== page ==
Goldman also rules at the New York Fed, a supposed monitor of Wall Street. Until May the Fed’s chairman was serving simultaneously on the Goldman board; he resigned only after The Wall Street Journal reported that he was also still buying Goldman stock during his Fed tenure. At least that other failed watchdog, the Securities and Exchange Commission, has now cleaned house. But Politico reported last week that its new chairwoman, Mary Schapiro, had been the star draw at a lavish June banquet for the S.E.C. Historical Society, an independent organization that sold tables for up to $7,500 to “law and lobbying firms that do business with the S.E.C.” Among the buyers: Standard & Poor’s, a credit ratings agency that enabled the subprime bubble by giving its approval to wildly speculative derivatives.
It’s against this grand backdrop of business-as-usual at the top of the pyramid that we learned at week’s end that the speed of job losses is accelerating again. The government also reported that Americans who still do have jobs now have an average 33-hour workweek, the lowest since tracking began in 1964.
The Obama administration’s response to the economic crisis is rapidly facing its own stress tests. We will soon learn the ultimate fate and stringency of the regulatory package sent to Congress, including the consumer-protection agency the banks want to maim or kill. The stimulus’s ability to put Americans back to work remains an open question. Should we have a jobless recovery or, worse, a second-wave recession like the one that blindsided F.D.R. in 1937, it will be as catastrophic for the Democrats as it will be for the country.
Barney Frank seems to understand the political dynamic better than the White House. He told bankers back in February, “People really hate you, and they’re starting to hate us because we’re hanging out with you.” If the administration wants to be reminded of how quickly today’s already sour mood can turn rancid, Michael Mann’s haunting “Public Enemies” could not be a more apt refresher course. The casting alone tells you where the audience’s sympathies will lie: Dillinger is played by America’s reigning male sweetheart, Johnny Depp, while his G-man pursuer, Melvin Purvis, is in the hands of the thorny Christian Bale.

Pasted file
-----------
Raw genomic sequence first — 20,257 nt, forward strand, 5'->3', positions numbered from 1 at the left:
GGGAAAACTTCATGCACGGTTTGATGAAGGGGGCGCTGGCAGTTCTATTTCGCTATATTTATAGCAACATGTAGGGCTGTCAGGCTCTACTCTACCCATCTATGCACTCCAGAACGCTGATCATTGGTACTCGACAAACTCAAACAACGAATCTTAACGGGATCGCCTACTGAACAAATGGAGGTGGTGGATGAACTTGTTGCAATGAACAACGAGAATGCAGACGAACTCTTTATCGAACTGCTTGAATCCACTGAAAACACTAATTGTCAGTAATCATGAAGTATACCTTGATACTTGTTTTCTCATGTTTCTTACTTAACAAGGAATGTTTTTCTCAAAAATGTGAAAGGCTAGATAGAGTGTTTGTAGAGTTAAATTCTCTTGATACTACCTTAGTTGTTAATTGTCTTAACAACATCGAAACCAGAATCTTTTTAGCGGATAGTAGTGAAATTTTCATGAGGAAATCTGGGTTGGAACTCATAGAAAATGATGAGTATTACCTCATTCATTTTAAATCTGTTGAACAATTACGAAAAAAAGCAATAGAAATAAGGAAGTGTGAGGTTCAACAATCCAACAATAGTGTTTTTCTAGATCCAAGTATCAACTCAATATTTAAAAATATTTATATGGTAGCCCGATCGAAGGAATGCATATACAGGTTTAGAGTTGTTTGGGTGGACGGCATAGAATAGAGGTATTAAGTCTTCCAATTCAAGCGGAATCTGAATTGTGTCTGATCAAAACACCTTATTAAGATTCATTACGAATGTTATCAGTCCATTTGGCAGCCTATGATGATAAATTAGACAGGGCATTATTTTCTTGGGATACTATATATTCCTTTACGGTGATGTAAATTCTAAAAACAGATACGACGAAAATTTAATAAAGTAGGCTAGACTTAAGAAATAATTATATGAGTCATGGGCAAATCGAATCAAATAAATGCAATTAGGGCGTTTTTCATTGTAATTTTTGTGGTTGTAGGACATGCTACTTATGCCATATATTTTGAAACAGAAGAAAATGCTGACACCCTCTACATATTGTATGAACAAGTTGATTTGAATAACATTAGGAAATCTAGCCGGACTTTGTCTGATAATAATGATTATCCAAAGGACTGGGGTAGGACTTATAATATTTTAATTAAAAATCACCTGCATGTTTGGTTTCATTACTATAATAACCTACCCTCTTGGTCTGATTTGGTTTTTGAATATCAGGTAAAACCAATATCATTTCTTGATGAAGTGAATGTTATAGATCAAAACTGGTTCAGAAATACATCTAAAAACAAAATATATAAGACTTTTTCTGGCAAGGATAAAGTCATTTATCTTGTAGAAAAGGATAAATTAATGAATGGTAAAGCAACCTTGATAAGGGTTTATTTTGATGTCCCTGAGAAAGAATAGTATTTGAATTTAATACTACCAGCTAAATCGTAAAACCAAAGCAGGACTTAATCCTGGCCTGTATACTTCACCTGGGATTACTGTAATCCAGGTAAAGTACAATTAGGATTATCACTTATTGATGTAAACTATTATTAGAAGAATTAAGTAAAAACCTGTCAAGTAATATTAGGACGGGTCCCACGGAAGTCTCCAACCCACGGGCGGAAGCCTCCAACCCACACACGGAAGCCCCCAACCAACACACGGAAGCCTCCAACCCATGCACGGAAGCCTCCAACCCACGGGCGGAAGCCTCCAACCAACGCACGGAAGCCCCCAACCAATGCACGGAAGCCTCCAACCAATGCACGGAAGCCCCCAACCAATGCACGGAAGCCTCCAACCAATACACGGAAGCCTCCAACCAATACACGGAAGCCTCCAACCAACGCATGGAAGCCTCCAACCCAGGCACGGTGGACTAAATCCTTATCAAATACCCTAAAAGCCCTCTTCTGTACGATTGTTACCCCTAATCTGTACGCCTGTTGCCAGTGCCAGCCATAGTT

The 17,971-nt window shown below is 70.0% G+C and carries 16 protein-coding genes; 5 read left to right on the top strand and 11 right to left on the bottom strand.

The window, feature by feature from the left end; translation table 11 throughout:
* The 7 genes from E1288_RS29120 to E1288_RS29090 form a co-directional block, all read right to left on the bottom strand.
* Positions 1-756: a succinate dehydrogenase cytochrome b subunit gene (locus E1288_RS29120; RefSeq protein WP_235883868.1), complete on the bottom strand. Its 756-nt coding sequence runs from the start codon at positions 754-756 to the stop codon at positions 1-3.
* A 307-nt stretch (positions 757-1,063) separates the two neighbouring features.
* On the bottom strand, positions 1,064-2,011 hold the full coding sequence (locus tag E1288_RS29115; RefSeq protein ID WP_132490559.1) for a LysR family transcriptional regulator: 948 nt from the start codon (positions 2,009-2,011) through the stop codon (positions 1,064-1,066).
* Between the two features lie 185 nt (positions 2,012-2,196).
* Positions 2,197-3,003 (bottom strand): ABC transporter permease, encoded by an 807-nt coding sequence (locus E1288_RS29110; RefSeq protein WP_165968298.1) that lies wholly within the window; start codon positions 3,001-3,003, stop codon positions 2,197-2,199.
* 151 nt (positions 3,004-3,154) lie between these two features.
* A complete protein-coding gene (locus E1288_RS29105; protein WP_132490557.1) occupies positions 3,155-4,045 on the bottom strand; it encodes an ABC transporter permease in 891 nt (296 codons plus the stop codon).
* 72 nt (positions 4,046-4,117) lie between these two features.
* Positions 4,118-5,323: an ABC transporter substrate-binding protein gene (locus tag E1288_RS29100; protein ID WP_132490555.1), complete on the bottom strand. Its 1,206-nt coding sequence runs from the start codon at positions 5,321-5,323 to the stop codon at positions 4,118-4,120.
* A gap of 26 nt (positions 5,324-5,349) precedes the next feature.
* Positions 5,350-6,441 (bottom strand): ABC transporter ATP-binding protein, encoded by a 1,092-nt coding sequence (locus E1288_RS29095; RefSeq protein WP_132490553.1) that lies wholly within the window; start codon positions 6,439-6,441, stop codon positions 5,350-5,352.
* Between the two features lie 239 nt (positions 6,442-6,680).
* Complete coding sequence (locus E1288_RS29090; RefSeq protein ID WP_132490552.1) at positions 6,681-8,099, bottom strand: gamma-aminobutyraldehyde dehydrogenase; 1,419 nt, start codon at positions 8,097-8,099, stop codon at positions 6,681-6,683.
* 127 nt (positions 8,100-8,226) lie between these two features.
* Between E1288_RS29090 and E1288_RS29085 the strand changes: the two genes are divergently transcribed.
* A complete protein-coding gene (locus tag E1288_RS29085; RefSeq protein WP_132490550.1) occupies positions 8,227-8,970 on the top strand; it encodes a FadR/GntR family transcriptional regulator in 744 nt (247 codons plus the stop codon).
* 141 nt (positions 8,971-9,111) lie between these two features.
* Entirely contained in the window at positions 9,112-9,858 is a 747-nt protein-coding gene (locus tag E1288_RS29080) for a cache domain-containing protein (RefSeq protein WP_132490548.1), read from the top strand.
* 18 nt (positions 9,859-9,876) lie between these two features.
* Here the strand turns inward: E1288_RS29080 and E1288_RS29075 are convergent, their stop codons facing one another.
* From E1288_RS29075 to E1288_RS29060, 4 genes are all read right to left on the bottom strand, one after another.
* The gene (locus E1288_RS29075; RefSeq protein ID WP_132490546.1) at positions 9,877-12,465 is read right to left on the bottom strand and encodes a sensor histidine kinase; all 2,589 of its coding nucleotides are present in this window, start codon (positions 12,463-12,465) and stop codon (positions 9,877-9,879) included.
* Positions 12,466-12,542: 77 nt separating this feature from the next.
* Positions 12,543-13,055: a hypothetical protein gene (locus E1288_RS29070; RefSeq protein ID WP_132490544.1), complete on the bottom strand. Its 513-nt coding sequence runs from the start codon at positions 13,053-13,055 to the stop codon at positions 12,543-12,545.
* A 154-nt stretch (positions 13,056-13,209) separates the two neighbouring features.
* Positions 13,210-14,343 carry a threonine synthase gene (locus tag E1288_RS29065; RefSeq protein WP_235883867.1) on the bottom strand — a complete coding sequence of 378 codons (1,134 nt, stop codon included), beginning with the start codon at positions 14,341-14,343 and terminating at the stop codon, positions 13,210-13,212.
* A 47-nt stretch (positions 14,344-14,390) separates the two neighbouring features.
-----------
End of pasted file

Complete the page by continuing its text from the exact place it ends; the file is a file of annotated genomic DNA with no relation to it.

“Public Enemies” doesn’t make a federal case of parallels between its era and ours. It doesn’t have to. But it’s instructive to revisit the actual history. In the book that inspired the film, the journalist Bryan Burrough writes that Detective magazine polled movie theater owners during Dillinger’s yearlong spree of 1933-34, and found that in terms of drawing audience applause Public Enemy No. 1 beat out F.D.R. and Charles Lindbergh. Roosevelt ran with it. As Steve Fraser writes in his cultural history of Wall Street, “Every Man a Speculator,” F.D.R. “likened his Wall Street villains to ‘kidnappers and bank robbers’ eluding capture” in his 1936 re-election campaign. He knew Wall Street manipulators were the real targets of the public’s ire.
Another look at this much-chronicled past, “Dillinger’s Wild Ride,” by Elliott J. Gorn, a professor of history at Brown University, is the first to be published during our own hard times. In it you learn that ordinary law-abiding Americans even wrote letters to newspapers and politicians defending Dillinger’s assault on banks. “Dillinger did not rob poor people,” wrote one correspondent to The Indianapolis Star. “He robbed those who became rich by robbing the poor.”
Gorn writes that the current economic crisis helped him understand better why Americans could root for a homicidal bank robber: “As our own day’s story of stupid policies and lax regulations, of greedy moneymen, free-market hucksters, white-collar thieves, and self-serving politicians unfolds, and as banks foreclose on millions of families’ homes, workers lose their jobs, and life savings disappear, it becomes clear why Dillinger’s wild ride so fascinated America during the 1930s.” An outlaw could channel a people’s “sense of rage at the system that had failed them.”
As Gorn reminds us, Americans who felt betrayed didn’t just take to cheering Dillinger; some turned to the populism of Huey Long, or to right-wing and anti-Semitic demagogues like Father Coughlin, or to the Communist Party. The passions unleashed by economic inequities are explosive because those inequities violate the fundamental capitalist faith. It’s the bedrock American dream that virtues like hard work and playing by the rules are rewarded with prosperity.
In 2009, too many who worked hard and played by the rules are still suffering, while too many who bent or broke the rules with little or no accountability are back reaping a disproportionate share of what scant prosperity there is. The tepid national satisfaction taken in Bernie Madoff’s terminal prison sentence should be a warning to the White House. In the most devastating economic catastrophe since Dillinger’s time, many Americans know all too well that justice has yet to be served.